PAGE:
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Hyperbolic Tesselations

General Fundamental Domains (up)

There is a further main issue to be regarded within hyperbolic geometry: In hyperbolic geometry even the compact fundamental domains are no longer restricted to simplices. Such more general fundamental domain polytopes commonly are called Coxeter domains (or: Coxeter polytopes), at least if those are elementary (i.e. the produced symmetry is convex). Accordingly, the dihedral angles (of the pairs of facets Fi and Fj) of Coxeter polytopes are bound to be ≤ π/2 (convexity), and those submultiplicative numbers (to π) have to be integral (finite order, elementary domain).

The other way round the known main results here state that any such polytope, with dihedral angles αi,j ≤ π/2, must be simple, i.e. its vertex figures remain simplicial. That any such polytope furthermore, provided its αi,j are of the form π / mi,j with integral mi,j, does generate a Coxeter group which acts properly on this space by means of reflections at its facets. Thereby that given polytope then will be its fundamental domain. And the entries of the Coxeter matrix (mi,j)i,j of this group are derivable as follows:

mi,j = 1 ,         if i = j ;  else:
mi,j = π / αi,j ,  if Fi ∩ Fj ≠ Ø
mi,j = ∞ ,         if Fi ∩ Fj = Ø

Sure, the set of such polytopes is infinite. Even its classification is a still on-going task.

---- 2D More general Tilings (up) ----


The picture shows an example of such a more general uniform hyperbolic tiling with a tetragonal domain: there are squares, hexagons, octagons, and decagons around any vertex.

In fact, in 2D we have this general theorem (the proof of which directly emanates from the provided example):

Generalized Dynkin diagrams

Usual Dynkin diagrams for such more general hyperbolics are clearly not defined, neither for the symmetry groups themselves, nor for the therefrom derived tesselations. Moreover, as the Wythoff kaleidoscopic construction essentially is based on those diagrams (resp. on the information decoded therein), this "more general case" thus also could be classically considered non-Wythoffian.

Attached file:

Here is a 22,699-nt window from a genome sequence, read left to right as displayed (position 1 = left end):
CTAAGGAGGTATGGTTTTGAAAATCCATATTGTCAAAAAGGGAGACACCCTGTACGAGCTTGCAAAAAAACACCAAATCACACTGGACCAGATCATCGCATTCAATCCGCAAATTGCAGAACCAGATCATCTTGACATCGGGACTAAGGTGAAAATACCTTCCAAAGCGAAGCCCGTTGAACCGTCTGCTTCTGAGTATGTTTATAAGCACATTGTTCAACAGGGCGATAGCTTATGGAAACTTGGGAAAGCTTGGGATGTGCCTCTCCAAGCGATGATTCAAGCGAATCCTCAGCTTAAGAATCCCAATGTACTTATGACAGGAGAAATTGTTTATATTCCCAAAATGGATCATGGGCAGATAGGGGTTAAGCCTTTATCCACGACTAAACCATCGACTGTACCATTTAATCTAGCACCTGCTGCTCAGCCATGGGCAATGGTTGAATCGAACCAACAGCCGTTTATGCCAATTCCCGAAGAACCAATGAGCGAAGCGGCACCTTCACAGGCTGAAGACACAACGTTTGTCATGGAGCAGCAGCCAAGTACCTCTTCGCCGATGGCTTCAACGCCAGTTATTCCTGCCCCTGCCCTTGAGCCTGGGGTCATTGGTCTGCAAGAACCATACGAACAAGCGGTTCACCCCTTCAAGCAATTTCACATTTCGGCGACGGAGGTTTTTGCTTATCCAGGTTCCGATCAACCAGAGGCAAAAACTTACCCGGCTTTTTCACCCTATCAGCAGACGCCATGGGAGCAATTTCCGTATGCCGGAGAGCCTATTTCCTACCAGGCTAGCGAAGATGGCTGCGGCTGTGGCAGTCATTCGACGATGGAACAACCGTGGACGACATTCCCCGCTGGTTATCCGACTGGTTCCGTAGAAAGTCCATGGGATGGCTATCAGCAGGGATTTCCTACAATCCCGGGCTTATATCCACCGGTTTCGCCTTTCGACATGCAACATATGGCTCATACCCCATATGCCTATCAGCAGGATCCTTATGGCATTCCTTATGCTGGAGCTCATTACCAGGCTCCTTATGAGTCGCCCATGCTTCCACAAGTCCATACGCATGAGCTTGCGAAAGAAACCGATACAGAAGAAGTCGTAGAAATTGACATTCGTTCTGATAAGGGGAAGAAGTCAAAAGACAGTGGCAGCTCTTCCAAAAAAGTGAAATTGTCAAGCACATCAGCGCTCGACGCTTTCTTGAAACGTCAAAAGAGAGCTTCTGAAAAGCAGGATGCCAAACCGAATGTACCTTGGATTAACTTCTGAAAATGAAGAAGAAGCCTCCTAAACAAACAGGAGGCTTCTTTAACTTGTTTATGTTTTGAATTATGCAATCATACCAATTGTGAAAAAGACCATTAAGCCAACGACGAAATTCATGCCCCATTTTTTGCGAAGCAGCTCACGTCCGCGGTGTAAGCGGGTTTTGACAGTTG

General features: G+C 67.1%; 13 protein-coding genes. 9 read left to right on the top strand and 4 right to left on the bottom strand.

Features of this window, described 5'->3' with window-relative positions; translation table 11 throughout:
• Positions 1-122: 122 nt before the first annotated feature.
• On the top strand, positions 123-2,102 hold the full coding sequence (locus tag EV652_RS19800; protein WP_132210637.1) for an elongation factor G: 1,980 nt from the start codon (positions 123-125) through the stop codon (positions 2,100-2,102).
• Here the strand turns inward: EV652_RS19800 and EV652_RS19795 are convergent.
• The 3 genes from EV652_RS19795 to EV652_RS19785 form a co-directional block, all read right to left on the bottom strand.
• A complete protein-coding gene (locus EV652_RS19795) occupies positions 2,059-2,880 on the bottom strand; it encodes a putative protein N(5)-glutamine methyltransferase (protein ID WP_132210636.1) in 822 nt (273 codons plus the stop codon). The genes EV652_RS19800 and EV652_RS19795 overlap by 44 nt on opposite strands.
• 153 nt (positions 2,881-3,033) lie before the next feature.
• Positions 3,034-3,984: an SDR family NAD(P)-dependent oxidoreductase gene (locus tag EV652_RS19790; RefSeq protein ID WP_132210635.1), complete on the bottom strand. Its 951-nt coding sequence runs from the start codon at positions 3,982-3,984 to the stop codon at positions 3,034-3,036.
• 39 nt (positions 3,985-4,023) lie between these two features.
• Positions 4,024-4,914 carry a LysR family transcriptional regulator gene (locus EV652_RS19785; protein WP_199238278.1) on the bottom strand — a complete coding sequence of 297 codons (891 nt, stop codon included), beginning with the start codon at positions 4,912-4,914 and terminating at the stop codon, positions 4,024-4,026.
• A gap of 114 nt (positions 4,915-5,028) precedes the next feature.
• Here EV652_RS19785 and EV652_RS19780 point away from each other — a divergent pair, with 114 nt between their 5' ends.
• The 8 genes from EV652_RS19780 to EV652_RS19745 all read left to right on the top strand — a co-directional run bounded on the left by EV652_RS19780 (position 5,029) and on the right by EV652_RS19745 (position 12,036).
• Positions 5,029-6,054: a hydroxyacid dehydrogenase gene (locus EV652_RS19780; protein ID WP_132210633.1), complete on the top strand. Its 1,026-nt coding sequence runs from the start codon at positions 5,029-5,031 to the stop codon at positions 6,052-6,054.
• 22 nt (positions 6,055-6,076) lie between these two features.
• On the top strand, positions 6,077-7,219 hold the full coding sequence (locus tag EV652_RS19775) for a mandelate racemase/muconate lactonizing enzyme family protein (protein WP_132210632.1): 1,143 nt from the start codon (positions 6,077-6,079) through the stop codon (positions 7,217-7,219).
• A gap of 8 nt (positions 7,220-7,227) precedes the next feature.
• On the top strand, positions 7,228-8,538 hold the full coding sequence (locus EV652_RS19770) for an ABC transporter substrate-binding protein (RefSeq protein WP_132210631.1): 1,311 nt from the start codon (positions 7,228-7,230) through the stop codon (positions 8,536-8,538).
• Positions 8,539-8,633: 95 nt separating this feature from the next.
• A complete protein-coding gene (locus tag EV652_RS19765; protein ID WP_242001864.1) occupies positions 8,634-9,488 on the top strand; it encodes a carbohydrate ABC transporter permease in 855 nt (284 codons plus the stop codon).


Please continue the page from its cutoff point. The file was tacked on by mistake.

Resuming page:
In view of the above cited theorem however, one might extend that diagrammal description by using a virtual simplex description, i.e. the number of nodes being again the number of facets of the (Coxeter) domain (which are orthogonal to the edges of the "omnitruncated" version), and the links are marked according to those mi,j (i≠j) whenever such domain facets intersect. Additionally we introduce a non-intersection symbol: Ø.

E.g. the according diagram of the above provided picture then can be given as x3xØx4xØ*a5*c (*b2*d). (In fact, the nodes at positions b,a,c,d in this sequence cyclically provide the sides of the fundamental tetragon, or equivalently the orthogonal edges of the tiling incident to an arbitrary vertex. And the links provide the spanned faces: hexagon (mb,a = 3), decagon (ma,c = 5), octagon (mc,d = 4), and (closing back) square (md,b = 2). I.e. node a represents the mirrors midway orthogonal to the hexagon/decagon edges, b correspondingly to the square/hexagon edges, c to the octagon/decagon edges, and d to the square/octagon edges. – But neither the domain sides b and c nor the sides a and d do intersect. Accordingly there are no tiles (polygons) to be spanned by those pairs of mirrors (mb,c = md,a = Ø). At most they could be seen as pseudo bollogons, i.e. not really contained, faceting apeirogons with hyperbolic curvature.

As the number of facets of Coxeter domains exceeds those of simplices, the number of nodes in the symbol would be accordingly larger. Especially the usual relation, that the number of nodes equals 1 plus the dimension of the tesselation space (resp. of the embedded manifold), no longer holds in this generalization.

The symbol Ø in here was introduced ad hoc. Accordingly its usage clearly was designed by the current needs. Nonetheless there can be provided an according consistent complete theory (given below at 3D)!

some considered 2D tilings ...
   o       o   
   |       |   
 Ø           Ø 
   |       |   
   |       |   
 Ø           Ø 
   |       |   
     / \     
  P /     Ø  
   /  R  \   
   \     /   
  Ø     / Q  
     \ /